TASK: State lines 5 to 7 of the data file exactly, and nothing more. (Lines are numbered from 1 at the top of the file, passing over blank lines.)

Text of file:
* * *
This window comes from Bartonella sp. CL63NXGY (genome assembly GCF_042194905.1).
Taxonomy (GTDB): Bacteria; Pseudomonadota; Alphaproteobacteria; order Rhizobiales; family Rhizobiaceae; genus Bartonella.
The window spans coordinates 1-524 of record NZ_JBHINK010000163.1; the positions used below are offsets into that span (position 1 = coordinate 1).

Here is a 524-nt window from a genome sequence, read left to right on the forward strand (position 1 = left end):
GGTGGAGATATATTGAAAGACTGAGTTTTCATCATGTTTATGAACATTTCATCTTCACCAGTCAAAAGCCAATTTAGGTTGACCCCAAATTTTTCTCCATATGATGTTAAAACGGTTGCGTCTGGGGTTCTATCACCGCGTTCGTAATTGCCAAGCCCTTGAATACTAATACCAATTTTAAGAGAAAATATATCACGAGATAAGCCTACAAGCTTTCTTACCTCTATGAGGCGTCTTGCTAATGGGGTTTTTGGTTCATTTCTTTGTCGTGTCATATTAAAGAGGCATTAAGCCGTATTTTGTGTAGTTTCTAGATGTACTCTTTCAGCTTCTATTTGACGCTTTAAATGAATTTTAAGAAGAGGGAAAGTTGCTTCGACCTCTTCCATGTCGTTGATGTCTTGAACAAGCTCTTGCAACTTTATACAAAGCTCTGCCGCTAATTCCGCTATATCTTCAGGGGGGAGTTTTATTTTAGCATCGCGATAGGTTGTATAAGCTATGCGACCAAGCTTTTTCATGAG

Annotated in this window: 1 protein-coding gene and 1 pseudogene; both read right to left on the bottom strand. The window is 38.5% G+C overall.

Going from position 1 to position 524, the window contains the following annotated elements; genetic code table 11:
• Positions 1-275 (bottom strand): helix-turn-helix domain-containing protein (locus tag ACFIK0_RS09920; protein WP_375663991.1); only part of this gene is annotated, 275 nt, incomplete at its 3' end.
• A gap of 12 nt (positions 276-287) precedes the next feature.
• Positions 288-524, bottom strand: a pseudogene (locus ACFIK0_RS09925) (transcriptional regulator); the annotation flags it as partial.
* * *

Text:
GGTGGAGATATATTGAAAGACTGAGTTTTCATCATGTTTATGAACATTTCATCTTCACCAGTCAAAAGCCAATTTAGGTTGACCCCAAATTTTTCTCCATATGATGTTAAAACGGTTGCGTCTGGGGTTCTATCACCGCGTTCGTAATTGCCAAGCCCTTGAATACTAATACCAATTTTAAGAGAAAATATATCACGAGATAAGCCTACAAGCTTTCTTACCTCTATGAGGCGTCTTGCTAATGGGGTTTTTGGTTCATTTCTTTGTCGTGTCATATTAAAGAGGCATTAAGCCGTATTTTGTGTAGTTTCTAGATGTACTCTTTCAGCTTCTATTTGACGCTTTAAATGAATTTTAAGAAGAGGGAAAGTTGCTTCGACCTCTTCCATGTCGTTGATGTCTTGAACAAGCTCTTGCAACTTTATACAAAGCTCTGCCGCTAATTCCGCTATATCTTCAGGGGGGAGTTTTATTTTAGCATCGCGATAGGTTGTATAAGCTATGCGACCAAGCTTTTTCATGAG

Annotated in this window: 1 protein-coding gene and 1 pseudogene; both read right to left on the bottom strand. The window is 38.5% G+C overall.

Going from position 1 to position 524, the window contains the following annotated elements; genetic code table 11: